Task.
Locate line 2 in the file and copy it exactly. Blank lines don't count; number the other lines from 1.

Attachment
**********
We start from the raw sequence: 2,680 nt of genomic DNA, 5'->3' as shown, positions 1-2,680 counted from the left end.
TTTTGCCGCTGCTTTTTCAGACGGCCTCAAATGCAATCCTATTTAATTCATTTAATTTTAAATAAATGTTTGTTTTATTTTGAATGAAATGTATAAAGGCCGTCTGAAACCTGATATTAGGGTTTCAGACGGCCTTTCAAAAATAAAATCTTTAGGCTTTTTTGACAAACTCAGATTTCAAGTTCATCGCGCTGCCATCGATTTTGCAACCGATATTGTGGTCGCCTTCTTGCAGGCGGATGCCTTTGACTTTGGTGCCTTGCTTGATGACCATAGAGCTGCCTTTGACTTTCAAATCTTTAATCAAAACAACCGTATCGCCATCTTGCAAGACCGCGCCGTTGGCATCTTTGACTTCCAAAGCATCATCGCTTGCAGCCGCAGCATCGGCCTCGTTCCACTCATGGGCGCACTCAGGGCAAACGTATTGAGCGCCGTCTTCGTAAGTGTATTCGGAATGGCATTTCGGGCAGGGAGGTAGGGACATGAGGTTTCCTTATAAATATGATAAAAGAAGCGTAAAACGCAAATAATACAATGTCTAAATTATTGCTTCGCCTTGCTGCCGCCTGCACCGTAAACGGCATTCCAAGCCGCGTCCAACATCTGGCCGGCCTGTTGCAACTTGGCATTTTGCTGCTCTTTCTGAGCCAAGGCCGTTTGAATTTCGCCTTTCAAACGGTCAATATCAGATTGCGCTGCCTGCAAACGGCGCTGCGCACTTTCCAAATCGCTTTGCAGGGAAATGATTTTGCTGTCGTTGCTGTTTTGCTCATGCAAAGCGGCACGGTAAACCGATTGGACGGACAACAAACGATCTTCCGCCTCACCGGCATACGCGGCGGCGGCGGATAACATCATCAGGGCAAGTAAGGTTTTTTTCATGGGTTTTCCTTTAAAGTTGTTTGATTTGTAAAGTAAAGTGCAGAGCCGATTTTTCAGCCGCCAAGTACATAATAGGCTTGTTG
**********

TTTTGCCGCTGCTTTTTCAGACGGCCTCAAATGCAATCCTATTTAATTCATTTAATTTTAAATAAATGTTTGTTTTATTTTGAATGAAATGTATAAAGGCCGTCTGAAACCTGATATTAGGGTTTCAGACGGCCTTTCAAAAATAAAATCTTTAGGCTTTTTTGACAAACTCAGATTTCAAGTTCATCGCGCTGCCATCGATTTTGCAACCGATATTGTGGTCGCCTTCTTGCAGGCGGATGCCTTTGACTTTGGTGCCTTGCTTGATGACCATAGAGCTGCCTTTGACTTTCAAATCTTTAATCAAAACAACCGTATCGCCATCTTGCAAGACCGCGCCGTTGGCATCTTTGACTTCCAAAGCATCATCGCTTGCAGCCGCAGCATCGGCCTCGTTCCACTCATGGGCGCACTCAGGGCAAACGTATTGAGCGCCGTCTTCGTAAGTGTATTCGGAATGGCATTTCGGGCAGGGAGGTAGGGACATGAGGTTTCCTTATAAATATGATAAAAGAAGCGTAAAACGCAAATAATACAATGTCTAAATTATTGCTTCGCCTTGCTGCCGCCTGCACCGTAAACGGCATTCCAAGCCGCGTCCAACATCTGGCCGGCCTGTTGCAACTTGGCATTTTGCTGCTCTTTCTGAGCCAAGGCCGTTTGAATTTCGCCTTTCAAACGGTCAATATCAGATTGCGCTGCCTGCAAACGGCGCTGCGCACTTTCCAAATCGCTTTGCAGGGAAATGATTTTGCTGTCGTTGCTGTTTTGCTCATGCAAAGCGGCACGGTAAACCGATTGGACGGACAACAAACGATCTTCCGCCTCACCGGCATACGCGGCGGCGGCGGATAACATCATCAGGGCAAGTAAGGTTTTTTTCATGGGTTTTCCTTTAAAGTTGTTTGATTTGTAAAGTAAAGTGCAGAGCCGATTTTTCAGCCGCCAAGTACATAATAGGCTTGTTG